At present, endometriosis can only be 100% confirmed via laparoscopy. This is a surgical procedure, done under general anaesthesia, where your surgeon will look for signs of endometrial tissue outside of the uterus. That tissue then has to be sent to pathology in order for endometriosis to be entirely confirmed. It’s invasive and isn’t an option presented to everyone (many doctors may just perform a pelvic exam, ultrasound, or MRI scan, which can lead to them missing your endometriosis). However, a research team at Harvard University, working with a startup NextGen Jane, are looking to change that.
They want to improve the care that endometriosis patients currently receive by deducing if the menstrual blood squeezed from tampons could be used to identify and diagnose early signs of endometriosis and similar intimate conditions.
If their research proves fruitful, this milestone could present a critical improvement on the present physical and emotional pain that many patients go through before being diagnosed. Dr. Martin highlights that, unlike many other diseases, the side effects associated with endometriosis are generally most severe when you’re younger and lessen as you transition into menopause.
In research going forward, Dr. Martin says, “we almost have to talk about dysmenorrhea and pain as much as we talk about endometriosis because the treatments for dysmenorrhea and pain are the same as endometriosis. So even if you get the wrong diagnosis you’ll get the right treatment sooner.”
The normalization of pain is a barrier to research and diagnosis
Reading statistics such as it taking 7.5 years to get an endometriosis diagnosis can be incredibly frustrating and difficult to understand. However, Dr. Martin outlines that there are two key roadblocks that contribute to the lack of endometriosis research and diagnosis.
“There are roadblocks to all research but endometriosis has much less funding than cancer and diabetes and other conditions that are much more obvious to the public,” Dr. Martin says.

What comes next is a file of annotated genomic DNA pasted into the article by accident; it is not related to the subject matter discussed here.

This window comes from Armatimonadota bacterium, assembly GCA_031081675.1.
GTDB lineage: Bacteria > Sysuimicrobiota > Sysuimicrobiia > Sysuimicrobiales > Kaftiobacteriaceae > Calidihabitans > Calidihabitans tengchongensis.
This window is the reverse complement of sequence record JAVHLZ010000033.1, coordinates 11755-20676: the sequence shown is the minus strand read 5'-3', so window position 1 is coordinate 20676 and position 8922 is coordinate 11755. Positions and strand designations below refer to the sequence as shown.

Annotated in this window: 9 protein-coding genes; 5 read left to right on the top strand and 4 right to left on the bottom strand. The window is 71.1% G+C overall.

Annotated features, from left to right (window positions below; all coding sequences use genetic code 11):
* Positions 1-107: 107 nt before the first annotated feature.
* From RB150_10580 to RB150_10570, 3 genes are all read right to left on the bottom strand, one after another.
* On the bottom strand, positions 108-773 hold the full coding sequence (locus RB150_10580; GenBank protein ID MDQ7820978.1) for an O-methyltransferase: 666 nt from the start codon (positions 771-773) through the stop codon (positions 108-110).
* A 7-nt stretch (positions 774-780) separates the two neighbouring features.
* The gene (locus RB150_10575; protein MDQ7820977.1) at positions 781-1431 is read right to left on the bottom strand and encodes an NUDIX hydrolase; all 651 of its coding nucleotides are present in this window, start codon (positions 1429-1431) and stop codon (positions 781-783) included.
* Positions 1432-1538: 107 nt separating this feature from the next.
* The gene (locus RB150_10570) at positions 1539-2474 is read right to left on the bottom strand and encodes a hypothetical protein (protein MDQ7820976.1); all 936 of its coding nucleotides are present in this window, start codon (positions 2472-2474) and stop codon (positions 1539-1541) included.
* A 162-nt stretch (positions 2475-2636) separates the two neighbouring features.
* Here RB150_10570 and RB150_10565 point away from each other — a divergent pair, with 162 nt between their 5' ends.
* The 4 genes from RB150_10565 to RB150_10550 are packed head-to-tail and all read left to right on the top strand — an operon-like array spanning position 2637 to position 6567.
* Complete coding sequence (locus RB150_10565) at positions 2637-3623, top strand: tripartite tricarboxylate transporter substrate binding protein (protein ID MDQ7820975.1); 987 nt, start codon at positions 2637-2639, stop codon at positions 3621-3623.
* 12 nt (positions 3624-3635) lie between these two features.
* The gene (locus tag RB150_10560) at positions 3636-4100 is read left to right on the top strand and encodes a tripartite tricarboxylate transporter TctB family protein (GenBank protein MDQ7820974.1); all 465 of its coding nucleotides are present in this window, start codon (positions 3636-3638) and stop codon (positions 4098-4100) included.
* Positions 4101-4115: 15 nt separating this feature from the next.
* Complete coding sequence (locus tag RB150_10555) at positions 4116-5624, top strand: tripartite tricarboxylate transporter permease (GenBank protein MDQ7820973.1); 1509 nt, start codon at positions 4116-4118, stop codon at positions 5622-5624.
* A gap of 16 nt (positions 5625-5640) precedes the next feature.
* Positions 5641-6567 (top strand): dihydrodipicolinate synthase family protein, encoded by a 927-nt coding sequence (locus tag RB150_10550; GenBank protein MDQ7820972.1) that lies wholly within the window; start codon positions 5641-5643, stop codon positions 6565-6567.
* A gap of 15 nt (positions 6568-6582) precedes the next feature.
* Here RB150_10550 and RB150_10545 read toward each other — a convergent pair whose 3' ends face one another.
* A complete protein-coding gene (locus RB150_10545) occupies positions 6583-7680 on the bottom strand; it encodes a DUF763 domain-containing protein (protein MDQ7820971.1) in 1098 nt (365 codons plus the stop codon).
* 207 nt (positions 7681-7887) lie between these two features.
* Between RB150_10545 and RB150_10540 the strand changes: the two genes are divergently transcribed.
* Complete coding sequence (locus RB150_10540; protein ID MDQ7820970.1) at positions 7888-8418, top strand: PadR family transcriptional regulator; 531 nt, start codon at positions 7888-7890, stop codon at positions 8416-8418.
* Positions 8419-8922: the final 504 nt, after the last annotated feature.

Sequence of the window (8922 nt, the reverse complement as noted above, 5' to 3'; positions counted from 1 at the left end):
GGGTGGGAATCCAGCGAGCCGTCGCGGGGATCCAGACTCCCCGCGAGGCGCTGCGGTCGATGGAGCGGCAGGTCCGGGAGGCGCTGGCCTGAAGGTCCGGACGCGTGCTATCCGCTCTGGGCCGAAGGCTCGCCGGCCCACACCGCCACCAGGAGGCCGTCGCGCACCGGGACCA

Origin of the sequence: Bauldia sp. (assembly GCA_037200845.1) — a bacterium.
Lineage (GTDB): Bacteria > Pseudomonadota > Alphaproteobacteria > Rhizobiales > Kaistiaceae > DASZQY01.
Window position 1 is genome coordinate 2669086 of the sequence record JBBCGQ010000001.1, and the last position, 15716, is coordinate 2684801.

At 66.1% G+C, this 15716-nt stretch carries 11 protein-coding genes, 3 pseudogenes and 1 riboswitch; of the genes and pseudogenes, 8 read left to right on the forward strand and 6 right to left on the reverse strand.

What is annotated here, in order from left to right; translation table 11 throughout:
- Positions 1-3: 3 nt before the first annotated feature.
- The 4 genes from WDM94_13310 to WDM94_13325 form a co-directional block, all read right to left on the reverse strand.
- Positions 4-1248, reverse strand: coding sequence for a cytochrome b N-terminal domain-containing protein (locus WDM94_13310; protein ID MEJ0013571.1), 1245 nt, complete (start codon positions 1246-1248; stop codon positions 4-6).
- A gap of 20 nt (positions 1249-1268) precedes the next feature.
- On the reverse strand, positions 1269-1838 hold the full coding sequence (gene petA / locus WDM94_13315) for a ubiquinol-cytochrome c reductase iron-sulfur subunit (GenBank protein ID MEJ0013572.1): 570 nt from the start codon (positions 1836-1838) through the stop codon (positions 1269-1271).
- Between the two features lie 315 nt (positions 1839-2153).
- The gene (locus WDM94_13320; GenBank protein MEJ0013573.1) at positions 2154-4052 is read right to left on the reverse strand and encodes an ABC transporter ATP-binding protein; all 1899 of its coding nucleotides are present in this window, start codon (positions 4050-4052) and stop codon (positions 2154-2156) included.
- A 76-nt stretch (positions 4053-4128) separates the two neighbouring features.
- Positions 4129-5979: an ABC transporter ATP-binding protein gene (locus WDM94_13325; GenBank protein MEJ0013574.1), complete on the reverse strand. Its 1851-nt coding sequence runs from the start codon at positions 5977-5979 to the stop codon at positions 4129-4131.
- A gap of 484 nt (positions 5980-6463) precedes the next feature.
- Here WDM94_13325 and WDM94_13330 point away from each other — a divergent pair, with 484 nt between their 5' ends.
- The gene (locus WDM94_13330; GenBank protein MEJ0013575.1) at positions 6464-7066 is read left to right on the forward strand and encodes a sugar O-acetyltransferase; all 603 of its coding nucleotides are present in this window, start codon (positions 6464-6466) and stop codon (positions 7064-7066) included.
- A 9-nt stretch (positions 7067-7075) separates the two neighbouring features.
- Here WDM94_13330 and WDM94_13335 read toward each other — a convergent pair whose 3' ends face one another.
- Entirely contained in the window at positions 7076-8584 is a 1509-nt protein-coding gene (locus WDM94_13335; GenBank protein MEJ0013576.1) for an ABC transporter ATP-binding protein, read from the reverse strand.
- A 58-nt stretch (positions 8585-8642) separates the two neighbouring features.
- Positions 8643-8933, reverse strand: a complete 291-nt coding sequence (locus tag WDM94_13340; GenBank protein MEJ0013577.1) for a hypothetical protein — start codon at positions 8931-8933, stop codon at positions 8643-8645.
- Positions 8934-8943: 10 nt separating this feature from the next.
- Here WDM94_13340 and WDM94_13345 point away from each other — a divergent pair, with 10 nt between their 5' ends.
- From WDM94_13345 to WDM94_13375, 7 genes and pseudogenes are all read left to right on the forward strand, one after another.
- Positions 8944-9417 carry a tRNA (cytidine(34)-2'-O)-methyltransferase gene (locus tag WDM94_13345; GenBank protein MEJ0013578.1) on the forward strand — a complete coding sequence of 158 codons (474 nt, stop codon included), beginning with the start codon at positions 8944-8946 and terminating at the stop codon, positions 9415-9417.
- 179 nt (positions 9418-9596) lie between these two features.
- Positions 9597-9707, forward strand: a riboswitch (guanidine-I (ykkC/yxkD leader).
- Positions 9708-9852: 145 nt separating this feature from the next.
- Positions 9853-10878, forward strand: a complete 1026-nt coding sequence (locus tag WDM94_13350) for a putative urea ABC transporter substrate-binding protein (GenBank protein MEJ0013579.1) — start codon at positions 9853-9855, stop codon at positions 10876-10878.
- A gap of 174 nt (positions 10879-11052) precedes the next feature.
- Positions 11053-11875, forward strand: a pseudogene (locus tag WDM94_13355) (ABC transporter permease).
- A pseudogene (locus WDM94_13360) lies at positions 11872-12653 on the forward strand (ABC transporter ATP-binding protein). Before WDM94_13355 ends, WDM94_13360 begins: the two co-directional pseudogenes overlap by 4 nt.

Similarly, he notes that when pain is normalized at home and in a medical setting, it can prevent a patient from getting the care that they need at the earliest point of need. “I think one of the problems we have is that recognition is delayed. It’s delayed for lots of reasons. However, when we look at the misinformation that patients get when their pain is normalized, we can see that this is when this normalization is internalized.” says Dr. Martin.
“Their friends will normalize their pain, their parents will, and worst of all their doctors will. And while we can hold our doctors to a higher standard, they’re only one part of the problem. Until society deals with the adverse effects of the normalization of pain then it doesn’t make sense to pick on one group and not the entire population.”
Most people who experience cramps on a monthly basis won’t need to seek out the attention of a medical professional. However, because these cramps and pains are minimized it can prevent people who experience chronic pain and dysmenorrhea from getting the attention they need.
“By the time that someone has cramps bad enough to see a doctor we can pretty much guess that at least 10% of those have endometriosis. If you look at patients who have cramps bad enough to be referred to a tertiary care center for pain, then 20% of those who have dysmenorrhea have endometriosis,” says Dr. Martin. “If they don’t respond to birth control pills or anti-inflammatory medication, then 80% have endometriosis.”
While the continued normalization of pain can prevent endometriosis patients from getting the pain management and care that they need, the amount of research into the condition has increased exponentially over the last decade and as results of studies roll in, it may change how health professionals treat endometriosis in the future.